Ashes Cricket Review – HOWZAT!

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Big Ant come out swinging with the best cricket game in years. 

If I was in the mood to play a sports game, the chances are a cricket title will be down near the bottom of the list. It’s not that I’m particularly dismissive of the sport, far from it, but it feels like it’s been a long time since there’s been a solid cricket video game that appeals to the hardcore and the mainstream alike, perhaps only Brian Lara Cricket way back on the PS1 was the last truly great simulator that was genuinely enjoyable for a large audience. And so when Ashes Cricket landed on my doormat I was hesitant, but jumped in with my optimistic hat on. I’m glad I did, Ashes Cricket is the best cricket game since Brian Lara and undoubtedly the most engaging recreation of the sport in years.

What makes this game appealing to the masses is the player licenses, male and female England and Australia licenses are all fully represented, with all domestic Australian teams also included – though you can also edit and create any team you like -. This certainly helps with the games realism, though we’re not going to be confusing this one with an EA Sports title anytime soon. It certainly brings the credible likenesses, which adds to the appeal, and the batting and bowling animation are actually pretty good and unique to a variety of in-game players.

Eagle-eyed users will probably notice personal touches added to individual players that I didn’t, but you can certainly tell movement and play style is important to add to the realism Ashes Cricket is aiming for.

The AI of the fielders though does bring into question how much detail was placed upon anything that’s happening away from the pitch. You can get caught out in highly unrealistic ways which can bring you straight out of the action. Particularly if the ball is raising high and it’s anywhere near a fielder they can simply place his arm in the air and nine times out of ten you’ll be out before you know it. It’s really frustrating, and unless you thwack the ball really high the chances are your batsman will be outta there without much hassle. At times the fielders don’t even look up at the ball. It’s a real shame as most everything else is solid, but the lack of attention to the field is just bizarre.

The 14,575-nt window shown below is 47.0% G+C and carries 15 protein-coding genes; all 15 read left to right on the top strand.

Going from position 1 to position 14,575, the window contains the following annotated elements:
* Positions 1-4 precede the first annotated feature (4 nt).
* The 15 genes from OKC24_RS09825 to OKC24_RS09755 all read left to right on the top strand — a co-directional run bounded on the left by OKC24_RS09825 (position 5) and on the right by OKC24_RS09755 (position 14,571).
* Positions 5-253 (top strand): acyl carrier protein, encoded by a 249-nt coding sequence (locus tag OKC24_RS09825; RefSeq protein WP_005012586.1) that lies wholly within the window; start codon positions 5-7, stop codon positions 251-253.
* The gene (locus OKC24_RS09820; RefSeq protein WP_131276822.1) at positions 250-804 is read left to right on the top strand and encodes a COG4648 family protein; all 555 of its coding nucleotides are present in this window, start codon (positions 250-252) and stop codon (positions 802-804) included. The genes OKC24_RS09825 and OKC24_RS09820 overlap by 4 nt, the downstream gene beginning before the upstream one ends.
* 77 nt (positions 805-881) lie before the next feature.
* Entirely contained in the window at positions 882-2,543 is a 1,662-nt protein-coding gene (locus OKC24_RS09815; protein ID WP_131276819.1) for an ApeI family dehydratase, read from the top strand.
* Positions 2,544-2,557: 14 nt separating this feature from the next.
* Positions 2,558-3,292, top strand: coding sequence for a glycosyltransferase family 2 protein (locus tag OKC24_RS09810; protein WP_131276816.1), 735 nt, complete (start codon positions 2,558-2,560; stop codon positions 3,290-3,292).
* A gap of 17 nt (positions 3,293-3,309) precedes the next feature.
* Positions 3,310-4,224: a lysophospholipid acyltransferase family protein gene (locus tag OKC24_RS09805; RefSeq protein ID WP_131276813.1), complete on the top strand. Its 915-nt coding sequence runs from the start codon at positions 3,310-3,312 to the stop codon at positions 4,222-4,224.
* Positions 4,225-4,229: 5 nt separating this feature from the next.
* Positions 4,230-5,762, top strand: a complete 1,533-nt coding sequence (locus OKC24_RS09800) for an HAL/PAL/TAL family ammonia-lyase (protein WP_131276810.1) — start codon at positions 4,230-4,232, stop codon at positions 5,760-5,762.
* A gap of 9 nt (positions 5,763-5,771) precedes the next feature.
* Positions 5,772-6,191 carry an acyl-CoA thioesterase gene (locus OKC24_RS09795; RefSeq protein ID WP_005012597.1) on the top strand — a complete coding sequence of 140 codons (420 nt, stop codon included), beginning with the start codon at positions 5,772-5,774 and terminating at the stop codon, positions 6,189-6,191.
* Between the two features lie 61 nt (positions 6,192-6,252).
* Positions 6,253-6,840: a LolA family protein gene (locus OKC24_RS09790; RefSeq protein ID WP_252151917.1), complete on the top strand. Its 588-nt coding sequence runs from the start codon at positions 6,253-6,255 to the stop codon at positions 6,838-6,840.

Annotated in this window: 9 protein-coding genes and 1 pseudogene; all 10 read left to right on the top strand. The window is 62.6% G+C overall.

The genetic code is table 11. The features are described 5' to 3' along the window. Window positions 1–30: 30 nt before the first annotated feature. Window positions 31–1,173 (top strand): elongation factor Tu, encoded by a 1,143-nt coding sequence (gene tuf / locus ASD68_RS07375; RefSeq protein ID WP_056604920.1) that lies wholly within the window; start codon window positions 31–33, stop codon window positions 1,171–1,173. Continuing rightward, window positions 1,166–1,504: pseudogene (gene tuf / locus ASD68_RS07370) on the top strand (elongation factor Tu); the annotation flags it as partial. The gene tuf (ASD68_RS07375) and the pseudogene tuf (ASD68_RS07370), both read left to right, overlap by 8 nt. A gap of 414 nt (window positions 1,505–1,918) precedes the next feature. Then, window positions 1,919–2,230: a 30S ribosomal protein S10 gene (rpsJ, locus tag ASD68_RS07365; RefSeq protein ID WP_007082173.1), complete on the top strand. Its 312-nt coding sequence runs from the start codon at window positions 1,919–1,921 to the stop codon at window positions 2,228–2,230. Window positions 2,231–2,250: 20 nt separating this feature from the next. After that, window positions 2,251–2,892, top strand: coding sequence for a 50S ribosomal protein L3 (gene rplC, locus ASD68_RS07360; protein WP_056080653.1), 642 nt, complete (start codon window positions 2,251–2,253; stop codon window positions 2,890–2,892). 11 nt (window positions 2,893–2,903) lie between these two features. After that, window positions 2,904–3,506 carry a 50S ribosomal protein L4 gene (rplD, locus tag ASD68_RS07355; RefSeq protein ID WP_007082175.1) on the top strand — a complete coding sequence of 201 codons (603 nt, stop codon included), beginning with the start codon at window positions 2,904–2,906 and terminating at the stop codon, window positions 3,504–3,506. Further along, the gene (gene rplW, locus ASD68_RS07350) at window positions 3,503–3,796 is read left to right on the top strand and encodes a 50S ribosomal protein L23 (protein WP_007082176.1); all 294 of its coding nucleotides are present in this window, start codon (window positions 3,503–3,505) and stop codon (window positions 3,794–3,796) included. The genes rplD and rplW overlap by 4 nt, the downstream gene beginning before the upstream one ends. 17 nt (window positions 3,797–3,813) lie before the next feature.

There’s no chance you’re going to be bereft of modes to get stuck into in Ashes Cricket. There’s obviously an Ashes mode will allows you to play through the entire tournament as either male or female teams and it’s exciting and fun to get stuck into. You’ve also got a career mode where you can either play as an unknown or as an established player. You’ve also got an online mode which will allow you to challenge players around the world in casual matches. Or get decimated. Like I did. Decimated. Decimated.

As mentioned above, you can create and edit teams you support in the game. The Cricket Academy allows you to import creations online, along with being able to edit bats, stadiums, logos and more, even what the umpire looks like. If you’re into your cricket this is an invaluable mode, and will let you live out your wildest cricket fantasies. You know, if that’s your thing.

So yes, Ashes Cricket is the best cricket game in the world right now and that’s no hyperbole. With the variety of options available along with the full license integration and the creation modes, you’re never going to get bored. Yes, the fielding AI is strangely way off, the commentary is bloody terrible and the tutorial, though essential, is hugely intimidating and poorly designed. As the tutorial is normally the first interactive aspect of the video game a user will play, the fact this one is so jam packed and so difficult to navigate is a worry, and not the great first impression of a game which, despite this, is really quite good.

Once you’re free to roam the game, though, you’re gonna have a damn good time.


Ashes Cricket is available now on PS4 (reviewed), Xbox One. It’s available on PC in December.

Developer: Big Ant Studios

Disclaimer: In order to complete this review, we were provided with a code from the publishers. For our full review policy please go here.

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